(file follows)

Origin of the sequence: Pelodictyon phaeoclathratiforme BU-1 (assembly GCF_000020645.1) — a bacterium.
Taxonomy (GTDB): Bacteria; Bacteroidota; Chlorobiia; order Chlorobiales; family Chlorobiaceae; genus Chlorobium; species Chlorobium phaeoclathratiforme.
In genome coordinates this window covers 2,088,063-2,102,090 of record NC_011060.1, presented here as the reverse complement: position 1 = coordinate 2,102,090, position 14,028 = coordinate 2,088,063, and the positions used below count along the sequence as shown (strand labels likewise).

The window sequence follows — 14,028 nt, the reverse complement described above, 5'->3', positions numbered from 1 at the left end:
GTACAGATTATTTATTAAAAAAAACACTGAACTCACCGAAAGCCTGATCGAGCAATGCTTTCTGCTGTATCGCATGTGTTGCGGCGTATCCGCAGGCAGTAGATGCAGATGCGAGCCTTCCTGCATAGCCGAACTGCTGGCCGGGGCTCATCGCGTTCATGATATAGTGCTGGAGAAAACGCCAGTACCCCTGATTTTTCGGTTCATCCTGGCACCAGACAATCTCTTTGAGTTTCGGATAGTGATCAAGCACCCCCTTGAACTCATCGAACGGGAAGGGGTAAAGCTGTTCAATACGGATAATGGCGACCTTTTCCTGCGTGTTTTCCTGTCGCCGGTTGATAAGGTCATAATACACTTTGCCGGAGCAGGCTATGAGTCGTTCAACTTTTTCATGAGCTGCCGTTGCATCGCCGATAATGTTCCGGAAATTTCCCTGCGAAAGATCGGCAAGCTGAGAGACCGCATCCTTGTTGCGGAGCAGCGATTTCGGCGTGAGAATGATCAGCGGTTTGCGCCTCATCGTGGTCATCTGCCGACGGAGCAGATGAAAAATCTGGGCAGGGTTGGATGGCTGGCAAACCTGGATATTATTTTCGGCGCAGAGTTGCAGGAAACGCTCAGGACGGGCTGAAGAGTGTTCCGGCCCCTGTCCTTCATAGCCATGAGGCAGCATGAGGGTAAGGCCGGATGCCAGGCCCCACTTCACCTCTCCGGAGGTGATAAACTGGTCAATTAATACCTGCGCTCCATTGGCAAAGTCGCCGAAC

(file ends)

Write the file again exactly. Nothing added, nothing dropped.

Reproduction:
Origin of the sequence: Pelodictyon phaeoclathratiforme BU-1 (assembly GCF_000020645.1) — a bacterium.
Taxonomy (GTDB): Bacteria; Bacteroidota; Chlorobiia; order Chlorobiales; family Chlorobiaceae; genus Chlorobium; species Chlorobium phaeoclathratiforme.
In genome coordinates this window covers 2,088,063-2,102,090 of record NC_011060.1, presented here as the reverse complement: position 1 = coordinate 2,102,090, position 14,028 = coordinate 2,088,063, and the positions used below count along the sequence as shown (strand labels likewise).

The window sequence follows — 14,028 nt, the reverse complement described above, 5'->3', positions numbered from 1 at the left end:
GTACAGATTATTTATTAAAAAAAACACTGAACTCACCGAAAGCCTGATCGAGCAATGCTTTCTGCTGTATCGCATGTGTTGCGGCGTATCCGCAGGCAGTAGATGCAGATGCGAGCCTTCCTGCATAGCCGAACTGCTGGCCGGGGCTCATCGCGTTCATGATATAGTGCTGGAGAAAACGCCAGTACCCCTGATTTTTCGGTTCATCCTGGCACCAGACAATCTCTTTGAGTTTCGGATAGTGATCAAGCACCCCCTTGAACTCATCGAACGGGAAGGGGTAAAGCTGTTCAATACGGATAATGGCGACCTTTTCCTGCGTGTTTTCCTGTCGCCGGTTGATAAGGTCATAATACACTTTGCCGGAGCAGGCTATGAGTCGTTCAACTTTTTCATGAGCTGCCGTTGCATCGCCGATAATGTTCCGGAAATTTCCCTGCGAAAGATCGGCAAGCTGAGAGACCGCATCCTTGTTGCGGAGCAGCGATTTCGGCGTGAGAATGATCAGCGGTTTGCGCCTCATCGTGGTCATCTGCCGACGGAGCAGATGAAAAATCTGGGCAGGGTTGGATGGCTGGCAAACCTGGATATTATTTTCGGCGCAGAGTTGCAGGAAACGCTCAGGACGGGCTGAAGAGTGTTCCGGCCCCTGTCCTTCATAGCCATGAGGCAGCATGAGGGTAAGGCCGGATGCCAGGCCCCACTTCACCTCTCCGGAGGTGATAAACTGGTCAATTAATACCTGCGCTCCATTGGCAAAGTCGCCGAAC